Japan’s 60-Foot Robot Is Filmed Moving For The First Time

If you thought the only thing that could make 2020 worse was giant rampaging robots, you might not be too happy to know what people are working on in Japan. Gundam Factory Yokohama is currently in the process of bringing a 60-foot robot to life, and judging by the latest video, it’s getting ever closer to completion. Thankfully, it’s not being built for destructive purposes.

From Fiction To Reality

The robot in question is one that you may recognize if you’re familiar with Japanese TV shows and manga. It’s a replica of the Gundam mecha that’s been around in East Asian media for decades now. Work only began on the robot back in January, and despite the crisis that’s been plaguing the world this year, it’s only a few months away from completion. Evidently, the people at Gundam Factory Yokohama work fast.

Learning To Move

Judging by the new video, the physical structure of the robot is all but complete. Now, the main concern is getting it to function like a real machine. The factory recently tested out the robot’s ability to move, and although it didn’t walk anywhere, it did lift up its legs and rotated its torso. That’s quite an achievement already for just a few months of work, even if the prospect of a 60-foot robot walking around is a little terrifying.

Ready For Display

By the end of the project, the Gundam robot should be able to move with 24 degrees of freedom. It will apparently reside in the port of Yokohama for a year, where people will be able to marvel at the astounding creation. Let’s just hope that everyone stays on its good side because, with a weight of 25 tons, it could easily crush us all.

Given Japan’s history with robotics, we’re not surprised they’ve managed to create this towering masterpiece. We’ve got everything crossed that they’re able to complete it on time.

Instagram Lite Reboot Squeezes Into a Package of Just 2 MB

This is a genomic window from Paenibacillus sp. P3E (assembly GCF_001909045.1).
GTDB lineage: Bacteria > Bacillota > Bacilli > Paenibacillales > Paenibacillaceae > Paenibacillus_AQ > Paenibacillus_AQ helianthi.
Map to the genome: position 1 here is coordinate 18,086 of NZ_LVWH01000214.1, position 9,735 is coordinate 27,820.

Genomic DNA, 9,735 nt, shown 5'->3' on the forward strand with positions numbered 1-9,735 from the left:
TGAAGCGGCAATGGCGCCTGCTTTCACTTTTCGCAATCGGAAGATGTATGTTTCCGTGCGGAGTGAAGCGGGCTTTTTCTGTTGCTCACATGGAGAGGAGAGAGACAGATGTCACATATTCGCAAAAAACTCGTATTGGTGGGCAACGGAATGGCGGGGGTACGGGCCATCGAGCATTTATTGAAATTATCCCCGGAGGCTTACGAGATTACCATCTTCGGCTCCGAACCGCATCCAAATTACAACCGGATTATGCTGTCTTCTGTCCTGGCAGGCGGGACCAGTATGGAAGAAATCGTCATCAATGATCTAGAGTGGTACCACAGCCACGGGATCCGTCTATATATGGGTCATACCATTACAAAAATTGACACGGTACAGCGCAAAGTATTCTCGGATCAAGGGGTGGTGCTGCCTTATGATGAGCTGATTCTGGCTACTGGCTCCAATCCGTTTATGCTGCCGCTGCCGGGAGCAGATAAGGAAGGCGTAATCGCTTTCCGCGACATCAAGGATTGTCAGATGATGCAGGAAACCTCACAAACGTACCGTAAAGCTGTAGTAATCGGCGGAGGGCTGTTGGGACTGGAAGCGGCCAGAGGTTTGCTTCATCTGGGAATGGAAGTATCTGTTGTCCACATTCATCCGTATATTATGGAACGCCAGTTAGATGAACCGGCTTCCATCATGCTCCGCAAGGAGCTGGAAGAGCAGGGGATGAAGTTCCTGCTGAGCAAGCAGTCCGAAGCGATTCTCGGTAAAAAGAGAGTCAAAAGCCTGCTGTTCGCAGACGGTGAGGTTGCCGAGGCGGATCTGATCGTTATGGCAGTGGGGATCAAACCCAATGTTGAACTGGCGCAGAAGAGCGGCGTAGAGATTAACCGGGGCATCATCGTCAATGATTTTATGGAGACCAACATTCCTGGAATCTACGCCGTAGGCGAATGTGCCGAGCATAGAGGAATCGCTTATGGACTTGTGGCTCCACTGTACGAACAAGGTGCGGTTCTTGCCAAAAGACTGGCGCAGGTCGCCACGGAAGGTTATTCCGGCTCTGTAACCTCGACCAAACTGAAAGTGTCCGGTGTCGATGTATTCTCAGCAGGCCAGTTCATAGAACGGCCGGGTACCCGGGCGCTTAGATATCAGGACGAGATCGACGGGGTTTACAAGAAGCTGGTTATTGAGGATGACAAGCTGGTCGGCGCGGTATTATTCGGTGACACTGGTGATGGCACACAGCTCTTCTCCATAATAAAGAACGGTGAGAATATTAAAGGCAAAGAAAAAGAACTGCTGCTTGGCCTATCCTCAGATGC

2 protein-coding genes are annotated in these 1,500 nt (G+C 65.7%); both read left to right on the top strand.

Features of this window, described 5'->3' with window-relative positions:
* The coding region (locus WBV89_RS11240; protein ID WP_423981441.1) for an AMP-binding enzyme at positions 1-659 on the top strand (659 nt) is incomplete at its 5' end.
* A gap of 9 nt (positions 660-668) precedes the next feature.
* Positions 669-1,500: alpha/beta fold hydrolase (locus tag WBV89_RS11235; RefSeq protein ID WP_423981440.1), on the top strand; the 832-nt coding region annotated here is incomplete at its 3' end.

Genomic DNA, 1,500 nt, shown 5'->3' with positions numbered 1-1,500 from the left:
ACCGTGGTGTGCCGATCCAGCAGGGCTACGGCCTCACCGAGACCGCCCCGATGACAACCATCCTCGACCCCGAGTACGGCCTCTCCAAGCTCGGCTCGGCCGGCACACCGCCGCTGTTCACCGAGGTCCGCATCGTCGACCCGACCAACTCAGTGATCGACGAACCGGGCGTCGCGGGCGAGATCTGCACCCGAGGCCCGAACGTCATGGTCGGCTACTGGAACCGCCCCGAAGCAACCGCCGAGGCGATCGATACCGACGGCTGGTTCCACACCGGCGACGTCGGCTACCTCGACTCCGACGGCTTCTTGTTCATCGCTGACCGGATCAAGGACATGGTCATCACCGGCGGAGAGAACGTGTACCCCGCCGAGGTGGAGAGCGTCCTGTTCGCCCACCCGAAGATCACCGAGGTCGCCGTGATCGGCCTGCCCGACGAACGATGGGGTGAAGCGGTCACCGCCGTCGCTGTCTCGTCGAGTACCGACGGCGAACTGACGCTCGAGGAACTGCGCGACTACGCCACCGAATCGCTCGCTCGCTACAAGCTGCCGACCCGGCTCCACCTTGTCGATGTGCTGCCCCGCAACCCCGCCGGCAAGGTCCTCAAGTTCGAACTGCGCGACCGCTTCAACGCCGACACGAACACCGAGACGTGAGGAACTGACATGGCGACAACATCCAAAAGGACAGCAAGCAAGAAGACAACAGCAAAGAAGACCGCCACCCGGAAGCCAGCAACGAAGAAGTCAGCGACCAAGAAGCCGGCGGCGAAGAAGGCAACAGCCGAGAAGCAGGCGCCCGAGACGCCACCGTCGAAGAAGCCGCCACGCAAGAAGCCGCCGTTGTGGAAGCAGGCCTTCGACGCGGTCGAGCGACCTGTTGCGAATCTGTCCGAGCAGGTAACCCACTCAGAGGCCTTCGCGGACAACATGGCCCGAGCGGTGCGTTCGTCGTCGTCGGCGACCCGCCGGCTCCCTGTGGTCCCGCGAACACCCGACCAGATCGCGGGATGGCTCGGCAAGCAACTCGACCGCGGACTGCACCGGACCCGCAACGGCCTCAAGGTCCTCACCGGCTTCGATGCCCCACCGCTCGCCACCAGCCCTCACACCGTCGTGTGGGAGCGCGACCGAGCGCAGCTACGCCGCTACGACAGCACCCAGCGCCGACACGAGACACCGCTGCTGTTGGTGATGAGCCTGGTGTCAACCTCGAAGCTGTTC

The Instagram Lite app on an Android phone

Facebook has just released Instagram Lite. It’s a stripped-down version of the image-sharing platform designed for users in emerging markets. It’s developed by Facebook’s team in Tel Aviv, which is also the birthplace of Messenger Lite and Facebook Lite. The package size of the app is only 2 MB.

The team that designed Instagram Lite said that the focus with this application, just like their other launches, was on users whose smartphones lack processing power, reliable data, and of course, storage capacity. To reach this size, the app focuses on images, messaging, and video, ditching other features and flourishes that fade into the background on the full-fat version of the app.

the Instagram logo

Some Features Are Removed

The app still has the main feed, as well as the ephemeral messaging feature cribbed from Snapchat – Stories, but not Shopping or IG Live. Gal Zellermayer, who is the engineering manager, said that as well as live filters and other AR effects that are unable to work on low-power devices, animations have been edited down. He cited the example of the cube animation that’s seen when swiping between Stories on different users, a very data- and processor-intensive transition that didn’t work well on older devices, which had been removed. He also added that a lot of extra compression work was handled on the server aside to relieve the burden of the device itself.

Instagram Lite interface Instagram Lite Is Space-Efficient and Fun!

Product manager Michelle Lourie explained that there were a number of additional UI tweaks to meet the needs of “new digital users.” This included removing the trash can that represents a Delete icon, in favor of a simple X, which testers found made more sense. In addition, Lourie said that Stickers and GIFs remain part of the app because, unlike AR filters, they were space-efficient while remaining fun. She also said that the team was currently working on Dark Mode – a feature that countless users were requesting long before Instagram Lite was released.